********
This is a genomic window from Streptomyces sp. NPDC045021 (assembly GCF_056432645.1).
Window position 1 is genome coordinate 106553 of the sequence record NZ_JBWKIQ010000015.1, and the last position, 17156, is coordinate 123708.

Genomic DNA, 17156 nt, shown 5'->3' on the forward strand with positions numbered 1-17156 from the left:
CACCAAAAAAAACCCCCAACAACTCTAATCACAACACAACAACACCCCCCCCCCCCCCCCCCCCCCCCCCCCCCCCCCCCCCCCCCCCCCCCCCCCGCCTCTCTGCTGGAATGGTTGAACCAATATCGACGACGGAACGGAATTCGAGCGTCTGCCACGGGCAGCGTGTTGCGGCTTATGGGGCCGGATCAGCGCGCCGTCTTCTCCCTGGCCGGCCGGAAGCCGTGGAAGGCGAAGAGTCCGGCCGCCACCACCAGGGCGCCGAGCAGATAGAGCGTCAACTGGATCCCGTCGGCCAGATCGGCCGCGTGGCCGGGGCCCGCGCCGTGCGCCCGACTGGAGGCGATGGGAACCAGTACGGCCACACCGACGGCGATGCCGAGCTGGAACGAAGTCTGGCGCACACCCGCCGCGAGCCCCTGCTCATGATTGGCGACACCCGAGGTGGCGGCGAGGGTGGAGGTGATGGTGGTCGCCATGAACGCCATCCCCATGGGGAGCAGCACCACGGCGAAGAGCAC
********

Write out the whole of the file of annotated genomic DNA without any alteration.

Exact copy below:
This is a genomic window from Streptomyces sp. NPDC045021 (assembly GCF_056432645.1).
Window position 1 is genome coordinate 106553 of the sequence record NZ_JBWKIQ010000015.1, and the last position, 17156, is coordinate 123708.

Genomic DNA, 17156 nt, shown 5'->3' on the forward strand with positions numbered 1-17156 from the left:
CACCAAAAAAAACCCCCAACAACTCTAATCACAACACAACAACACCCCCCCCCCCCCCCCCCCCCCCCCCCCCCCCCCCCCCCCCCCCCCCCCCCCGCCTCTCTGCTGGAATGGTTGAACCAATATCGACGACGGAACGGAATTCGAGCGTCTGCCACGGGCAGCGTGTTGCGGCTTATGGGGCCGGATCAGCGCGCCGTCTTCTCCCTGGCCGGCCGGAAGCCGTGGAAGGCGAAGAGTCCGGCCGCCACCACCAGGGCGCCGAGCAGATAGAGCGTCAACTGGATCCCGTCGGCCAGATCGGCCGCGTGGCCGGGGCCCGCGCCGTGCGCCCGACTGGAGGCGATGGGAACCAGTACGGCCACACCGACGGCGATGCCGAGCTGGAACGAAGTCTGGCGCACACCCGCCGCGAGCCCCTGCTCATGATTGGCGACACCCGAGGTGGCGGCGAGGGTGGAGGTGATGGTGGTCGCCATGAACGCCATCCCCATGGGGAGCAGCACCACGGCGAAGAGCAC